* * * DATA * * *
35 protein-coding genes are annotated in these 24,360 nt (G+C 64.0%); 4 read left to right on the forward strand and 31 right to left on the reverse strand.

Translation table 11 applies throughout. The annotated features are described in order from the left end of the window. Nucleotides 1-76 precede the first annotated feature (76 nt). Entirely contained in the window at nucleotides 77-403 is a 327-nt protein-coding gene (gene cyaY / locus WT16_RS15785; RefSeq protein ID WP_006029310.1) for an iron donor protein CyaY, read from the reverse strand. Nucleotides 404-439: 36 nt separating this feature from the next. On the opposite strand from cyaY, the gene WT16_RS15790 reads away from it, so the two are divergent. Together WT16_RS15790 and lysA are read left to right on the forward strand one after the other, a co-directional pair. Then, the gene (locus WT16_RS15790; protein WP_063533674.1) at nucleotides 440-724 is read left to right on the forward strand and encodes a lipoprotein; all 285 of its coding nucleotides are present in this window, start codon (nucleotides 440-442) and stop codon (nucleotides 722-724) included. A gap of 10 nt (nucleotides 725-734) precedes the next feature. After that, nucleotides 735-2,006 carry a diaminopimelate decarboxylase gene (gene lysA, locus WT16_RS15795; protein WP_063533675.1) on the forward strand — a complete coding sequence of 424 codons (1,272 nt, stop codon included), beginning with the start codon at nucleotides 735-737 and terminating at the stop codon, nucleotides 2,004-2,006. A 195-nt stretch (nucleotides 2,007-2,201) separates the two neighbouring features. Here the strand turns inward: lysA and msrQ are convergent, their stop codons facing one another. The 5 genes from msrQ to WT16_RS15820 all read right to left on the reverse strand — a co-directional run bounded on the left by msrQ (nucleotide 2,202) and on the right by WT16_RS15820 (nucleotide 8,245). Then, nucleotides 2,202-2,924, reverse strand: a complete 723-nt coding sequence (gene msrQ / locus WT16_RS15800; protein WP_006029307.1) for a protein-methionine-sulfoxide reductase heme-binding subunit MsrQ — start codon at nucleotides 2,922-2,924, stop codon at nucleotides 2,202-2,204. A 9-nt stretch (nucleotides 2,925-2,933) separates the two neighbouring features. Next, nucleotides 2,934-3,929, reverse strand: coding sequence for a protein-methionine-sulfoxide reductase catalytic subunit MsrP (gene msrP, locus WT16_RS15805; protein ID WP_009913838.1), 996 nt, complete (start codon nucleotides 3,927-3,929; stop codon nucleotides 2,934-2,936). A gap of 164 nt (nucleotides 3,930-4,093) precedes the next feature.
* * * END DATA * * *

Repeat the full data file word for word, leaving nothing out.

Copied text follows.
35 protein-coding genes are annotated in these 24,360 nt (G+C 64.0%); 4 read left to right on the forward strand and 31 right to left on the reverse strand.

Translation table 11 applies throughout. The annotated features are described in order from the left end of the window. Nucleotides 1-76 precede the first annotated feature (76 nt). Entirely contained in the window at nucleotides 77-403 is a 327-nt protein-coding gene (gene cyaY / locus WT16_RS15785; RefSeq protein ID WP_006029310.1) for an iron donor protein CyaY, read from the reverse strand. Nucleotides 404-439: 36 nt separating this feature from the next. On the opposite strand from cyaY, the gene WT16_RS15790 reads away from it, so the two are divergent. Together WT16_RS15790 and lysA are read left to right on the forward strand one after the other, a co-directional pair. Then, the gene (locus WT16_RS15790; protein WP_063533674.1) at nucleotides 440-724 is read left to right on the forward strand and encodes a lipoprotein; all 285 of its coding nucleotides are present in this window, start codon (nucleotides 440-442) and stop codon (nucleotides 722-724) included. A gap of 10 nt (nucleotides 725-734) precedes the next feature. After that, nucleotides 735-2,006 carry a diaminopimelate decarboxylase gene (gene lysA, locus WT16_RS15795; protein WP_063533675.1) on the forward strand — a complete coding sequence of 424 codons (1,272 nt, stop codon included), beginning with the start codon at nucleotides 735-737 and terminating at the stop codon, nucleotides 2,004-2,006. A 195-nt stretch (nucleotides 2,007-2,201) separates the two neighbouring features. Here the strand turns inward: lysA and msrQ are convergent, their stop codons facing one another. The 5 genes from msrQ to WT16_RS15820 all read right to left on the reverse strand — a co-directional run bounded on the left by msrQ (nucleotide 2,202) and on the right by WT16_RS15820 (nucleotide 8,245). Then, nucleotides 2,202-2,924, reverse strand: a complete 723-nt coding sequence (gene msrQ / locus WT16_RS15800; protein WP_006029307.1) for a protein-methionine-sulfoxide reductase heme-binding subunit MsrQ — start codon at nucleotides 2,922-2,924, stop codon at nucleotides 2,202-2,204. A 9-nt stretch (nucleotides 2,925-2,933) separates the two neighbouring features. Next, nucleotides 2,934-3,929, reverse strand: coding sequence for a protein-methionine-sulfoxide reductase catalytic subunit MsrP (gene msrP, locus WT16_RS15805; protein ID WP_009913838.1), 996 nt, complete (start codon nucleotides 3,927-3,929; stop codon nucleotides 2,934-2,936). A gap of 164 nt (nucleotides 3,930-4,093) precedes the next feature.